Robert's Blog

Wednesday, June 9, 2010

Nuggets from DB2 by the Bay, Part 4

The last of my posts with items of information from the 2010 International DB2 Users Group North American Conference, held last month in Tampa (as in Tampa Bay), Florida.

Good DB2 9 for z/OS migration information from David Simpson. David, a senior DB2 instructor with Themis Training, described some things of which people migrating to DB2 9 should be aware. Among these are the following:
  • The pureXML functionality delivered in DB2 9 is quite comprehensive and opens up a lot of possibilities. One of David's colleagues at Themis figured out how to create views that make data stored in XML columns of DB2 tables look like standard relational data.
  • Do you have a handle on your simple tablespace situation? David reminded session attendees that simple tablespaces cannot be created in a DB2 9 environment. This being the case, it would be a good idea to move data from the simple tablespaces that you have to other tablespace types (segmented tablespaces, most likely). Sure, you can still read from, and update, a simple tablespace in a DB2 9 system, but the inability to create such a tablespace could leave you in a tough spot if you were to try to recover a simple tablespace that had been accidentally dropped (David suggested that people create a few empty simple tablespaces before migrating to DB2 9, so you'll have some available just in case you need a new one). You might think that you don't have any simple tablespaces in your DB2 Version 8 system, but you could be wrong there -- David pointed out that simple tablespaces are the default up through DB2 Version 8 (so, an implicitly-created tablespace in a pre-DB2 9 environment will be a simple tablespace).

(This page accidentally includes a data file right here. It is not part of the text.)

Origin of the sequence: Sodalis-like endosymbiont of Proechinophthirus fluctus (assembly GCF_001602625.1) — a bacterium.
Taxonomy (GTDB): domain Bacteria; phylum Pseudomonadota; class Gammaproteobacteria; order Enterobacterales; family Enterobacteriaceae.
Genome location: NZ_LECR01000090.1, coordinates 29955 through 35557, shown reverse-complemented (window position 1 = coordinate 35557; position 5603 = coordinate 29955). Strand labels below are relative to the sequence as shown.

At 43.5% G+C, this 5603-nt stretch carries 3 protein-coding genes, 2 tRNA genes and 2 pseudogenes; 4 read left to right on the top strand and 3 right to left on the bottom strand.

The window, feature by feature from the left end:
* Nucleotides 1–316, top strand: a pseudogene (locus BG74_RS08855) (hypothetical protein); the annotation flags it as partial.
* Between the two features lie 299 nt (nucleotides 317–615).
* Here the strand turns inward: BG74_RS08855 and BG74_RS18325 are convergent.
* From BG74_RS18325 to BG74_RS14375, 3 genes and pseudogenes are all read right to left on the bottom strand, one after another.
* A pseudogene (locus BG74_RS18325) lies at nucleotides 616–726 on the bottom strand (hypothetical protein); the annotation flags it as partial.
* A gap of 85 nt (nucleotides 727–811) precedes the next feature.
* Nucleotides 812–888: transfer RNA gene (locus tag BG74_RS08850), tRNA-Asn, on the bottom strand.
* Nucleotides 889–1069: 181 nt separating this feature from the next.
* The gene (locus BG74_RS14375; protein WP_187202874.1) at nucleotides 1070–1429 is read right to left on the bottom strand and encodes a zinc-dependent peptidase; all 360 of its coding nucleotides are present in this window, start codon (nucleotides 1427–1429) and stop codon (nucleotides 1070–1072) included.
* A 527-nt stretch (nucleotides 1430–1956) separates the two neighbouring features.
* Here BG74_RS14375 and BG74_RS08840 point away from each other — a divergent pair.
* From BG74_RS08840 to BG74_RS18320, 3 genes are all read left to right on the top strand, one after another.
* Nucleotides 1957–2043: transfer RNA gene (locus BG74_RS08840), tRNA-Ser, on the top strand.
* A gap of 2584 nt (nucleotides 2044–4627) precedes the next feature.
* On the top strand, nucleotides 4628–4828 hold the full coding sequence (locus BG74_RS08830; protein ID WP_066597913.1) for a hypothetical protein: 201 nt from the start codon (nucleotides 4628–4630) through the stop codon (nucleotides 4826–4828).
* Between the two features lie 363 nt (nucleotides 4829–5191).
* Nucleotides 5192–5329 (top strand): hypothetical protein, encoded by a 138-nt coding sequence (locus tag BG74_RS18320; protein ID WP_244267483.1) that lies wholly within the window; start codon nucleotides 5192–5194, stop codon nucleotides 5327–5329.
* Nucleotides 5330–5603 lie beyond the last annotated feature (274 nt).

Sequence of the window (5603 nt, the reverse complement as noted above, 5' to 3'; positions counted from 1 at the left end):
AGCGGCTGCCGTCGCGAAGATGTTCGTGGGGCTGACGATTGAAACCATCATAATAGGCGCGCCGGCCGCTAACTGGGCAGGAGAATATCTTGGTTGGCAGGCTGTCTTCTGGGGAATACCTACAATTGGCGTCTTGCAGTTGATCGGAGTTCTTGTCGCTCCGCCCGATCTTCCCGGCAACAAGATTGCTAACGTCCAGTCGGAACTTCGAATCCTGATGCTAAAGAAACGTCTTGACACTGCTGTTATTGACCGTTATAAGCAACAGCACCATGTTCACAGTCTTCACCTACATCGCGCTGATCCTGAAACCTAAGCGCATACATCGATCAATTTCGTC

• New RRF developments. That's RRF as in reordered row format, a change (introduced with DB2 9) in the way that columns are physically ordered in a table. In the old set-up (now referred to as BRF, or basic row format), varying-length columns in a table (such as those with a VARCHAR data type) are physically stored, relative to other columns, in the order in which they appear in the CREATE TABLE statement. With RRF in effect, varying-length columns are grouped at the end of a table's rows, and that group of varying-length columns is preceded by a set of offset indicators -- one for each varying-length column -- that enable DB2 to very efficiently go right to the start of a given varying-length column. David told attendees that RRF does NOT affect what programs "see", as the logical order of a table's columns does not change with a change to RRF. RRF is a good thing with respect to varying-length-data access performance, but it may cause some issues when tablespaces are compressed (RRF rows sometimes don't compress quite as much as equivalent BRF rows), when data changes related to tables in compressed tablespaces are propagated via "log-scraping" replication tools (you just need to make sure that your replication tool can deal with the new compression dictionary that is created when a tablespace goes from BRF to RRF), and when tablespaces are operated on by the DB2 DSN1COPY utility (this utility doesn't use the SQL interface, so it is sensitive to changes in the physical order of columns even when this has no effect on the columns' logical order in a table).

    Early on with DB2 9, the change from BRF to RRF was automatic with the first REORG in a DB2 9 environment of a tablespace created in a pre-9 DB2 system. Various DB2 users asked for more control over the row-format change, and IBM responded with APARs like PK85881 and PK87348. You definitely want to get to RRF at some point. With the fixes provided by these APARs, you can decide if you want BRF-to-RRF conversion to occur automatically with some utility operations (REORG and LOAD REPLACE), or if you want to explicitly request format conversion on a tablespace-by-tablespace basis. You can also determine whether or not you want tablespaces created in a DB2 9 environment to have BRF or RRF rows initially.